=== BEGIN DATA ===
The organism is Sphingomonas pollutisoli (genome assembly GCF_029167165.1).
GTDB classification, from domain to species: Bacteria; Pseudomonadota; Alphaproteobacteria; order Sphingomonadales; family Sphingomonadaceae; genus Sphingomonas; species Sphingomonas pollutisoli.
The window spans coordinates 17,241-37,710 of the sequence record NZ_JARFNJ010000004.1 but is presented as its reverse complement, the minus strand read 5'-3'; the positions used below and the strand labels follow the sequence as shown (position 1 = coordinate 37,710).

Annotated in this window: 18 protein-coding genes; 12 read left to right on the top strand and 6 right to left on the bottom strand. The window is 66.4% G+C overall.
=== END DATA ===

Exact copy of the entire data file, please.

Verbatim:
The organism is Sphingomonas pollutisoli (genome assembly GCF_029167165.1).
GTDB classification, from domain to species: Bacteria; Pseudomonadota; Alphaproteobacteria; order Sphingomonadales; family Sphingomonadaceae; genus Sphingomonas; species Sphingomonas pollutisoli.
The window spans coordinates 17,241-37,710 of the sequence record NZ_JARFNJ010000004.1 but is presented as its reverse complement, the minus strand read 5'-3'; the positions used below and the strand labels follow the sequence as shown (position 1 = coordinate 37,710).

Annotated in this window: 18 protein-coding genes; 12 read left to right on the top strand and 6 right to left on the bottom strand. The window is 66.4% G+C overall.